Although the will did not mention the diary, her zestful travels are a bequest to all--a wonderfully comprehensive picture of England at the close of the 17th century.
Celia Fiennes' journeys can be divided into four main chronological and geographical parts. The first period, her 'early journeys in the South', took place from roughly 1685 through 1696. Most of these early journeys were undertaken from Newton Toney, where Celia lived until the death of her mother in 1691. In these years Celia travelled relatively close to home, visiting such nearby cities as Salisbury, Bath, and Oxford. During this period, Celia stopped off to see Stonehenge, which she erroneously referred to as 'Stoneage'. She refrained, however, from descending to vandalism as did fellow traveller John Evelyn, who on a previous visit, had chipped away pieces of the ancient monument with a hammer.
In May of 1697 she undertook what she calls her 'Northern Journey'. It is the only date she ever gives and various historical events she mentions throughout her journal confirm it. On this trip, Celia departed from London, where she most probably moved after her mother's death. This rambling journey took her as far north as Scarborough, stopping off at Cambridge, Lincoln, Nottingham, and York along the way. On her return to London, Celia wound her way through Derbyshire, Wolseley, and Warwickshire. In the same year she took a circuitous tour of Kent, along the Dover Road. She was notably impressed with Dover Castle, at which she climbed the tower's '120 steps' and looked across to Calais, in France.
The next trip, her 'Great Journey to Newcastle and to Cornwall', most likely took place the following year, 1698, and encompassed travel throughout the largest part of England, as well as brief forays into Scotland and Wales (see map). With just a hint of upper-class snobbery, Celia found the Scottish culture repugnant, saying that she had 'mett with a sample of it enough to discourage my progress farther in Scotland.' She continued on then, along the Scottish-English border and then south through Carlisle, Lancaster, Liverpool, Shrewsbury, and Gloucester, and then through Devonshire to Land's End. She then returned to London, stopping off at Plymouth, Exeter, Newton Toney, and Windsor along the way.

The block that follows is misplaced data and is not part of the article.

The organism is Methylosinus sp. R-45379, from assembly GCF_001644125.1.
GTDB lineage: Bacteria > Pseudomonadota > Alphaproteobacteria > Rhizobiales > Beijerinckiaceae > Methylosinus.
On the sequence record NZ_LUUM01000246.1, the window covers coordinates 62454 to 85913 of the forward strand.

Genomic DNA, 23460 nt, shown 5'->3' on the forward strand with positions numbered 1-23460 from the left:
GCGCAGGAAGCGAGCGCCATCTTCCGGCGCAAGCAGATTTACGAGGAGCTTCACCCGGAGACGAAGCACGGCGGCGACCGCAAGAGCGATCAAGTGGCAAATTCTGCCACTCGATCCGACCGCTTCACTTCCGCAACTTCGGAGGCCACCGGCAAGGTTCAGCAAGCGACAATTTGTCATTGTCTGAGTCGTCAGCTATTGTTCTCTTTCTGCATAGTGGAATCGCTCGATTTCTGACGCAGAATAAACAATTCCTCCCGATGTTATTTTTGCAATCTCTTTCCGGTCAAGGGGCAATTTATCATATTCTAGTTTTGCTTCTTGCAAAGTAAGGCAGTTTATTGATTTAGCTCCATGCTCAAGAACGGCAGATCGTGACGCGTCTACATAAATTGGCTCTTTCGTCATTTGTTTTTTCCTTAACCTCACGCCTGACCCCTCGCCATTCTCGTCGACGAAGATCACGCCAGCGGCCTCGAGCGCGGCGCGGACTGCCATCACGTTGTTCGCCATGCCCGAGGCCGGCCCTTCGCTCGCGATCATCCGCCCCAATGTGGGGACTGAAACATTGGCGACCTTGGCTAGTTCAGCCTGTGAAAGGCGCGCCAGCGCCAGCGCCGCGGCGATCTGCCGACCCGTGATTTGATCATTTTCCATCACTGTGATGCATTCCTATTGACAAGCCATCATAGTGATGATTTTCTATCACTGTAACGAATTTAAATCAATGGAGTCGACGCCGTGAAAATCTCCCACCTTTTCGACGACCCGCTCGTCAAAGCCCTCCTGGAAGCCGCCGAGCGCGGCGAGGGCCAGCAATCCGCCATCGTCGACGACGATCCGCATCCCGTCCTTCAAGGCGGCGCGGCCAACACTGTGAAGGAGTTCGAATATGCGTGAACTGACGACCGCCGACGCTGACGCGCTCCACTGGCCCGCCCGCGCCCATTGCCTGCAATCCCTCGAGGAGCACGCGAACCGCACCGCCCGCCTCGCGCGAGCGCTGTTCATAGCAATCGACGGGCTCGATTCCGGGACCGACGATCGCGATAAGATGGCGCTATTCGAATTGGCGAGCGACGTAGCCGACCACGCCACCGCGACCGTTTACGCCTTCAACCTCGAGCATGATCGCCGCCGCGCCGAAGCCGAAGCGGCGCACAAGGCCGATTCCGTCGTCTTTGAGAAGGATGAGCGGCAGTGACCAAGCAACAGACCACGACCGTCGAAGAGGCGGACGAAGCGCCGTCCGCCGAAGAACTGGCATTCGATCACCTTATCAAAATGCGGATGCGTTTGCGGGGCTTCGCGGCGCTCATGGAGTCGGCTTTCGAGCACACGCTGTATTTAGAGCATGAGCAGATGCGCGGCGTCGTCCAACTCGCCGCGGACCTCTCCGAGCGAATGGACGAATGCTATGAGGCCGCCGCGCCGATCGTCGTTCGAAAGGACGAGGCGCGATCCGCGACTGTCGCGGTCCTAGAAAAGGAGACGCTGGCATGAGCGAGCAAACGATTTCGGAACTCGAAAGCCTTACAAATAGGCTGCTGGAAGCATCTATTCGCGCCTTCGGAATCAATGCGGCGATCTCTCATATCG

Her final journeys took place between 1701 and 1703 and were limited mainly to London and its environs. In this part of the journal she includes an extensive description of the Lord Mayor's Show, and its pomp and pageantry. She also embarks on a detailed synopsis of Westminster as well as a tour of the Courts of Justice. She continues with an uncharacteristically didactic lesson on the English Parliament and Constitution, in which she provides a boiled-down summary of the principles of 17th-century English government. In the concluding pages of the journal she returns to her travelogue style and visits Epsom, Hampton Court, and Windsor.
This article was written by Jean Ducey and originally published in British Heritage Magazine in February 1998.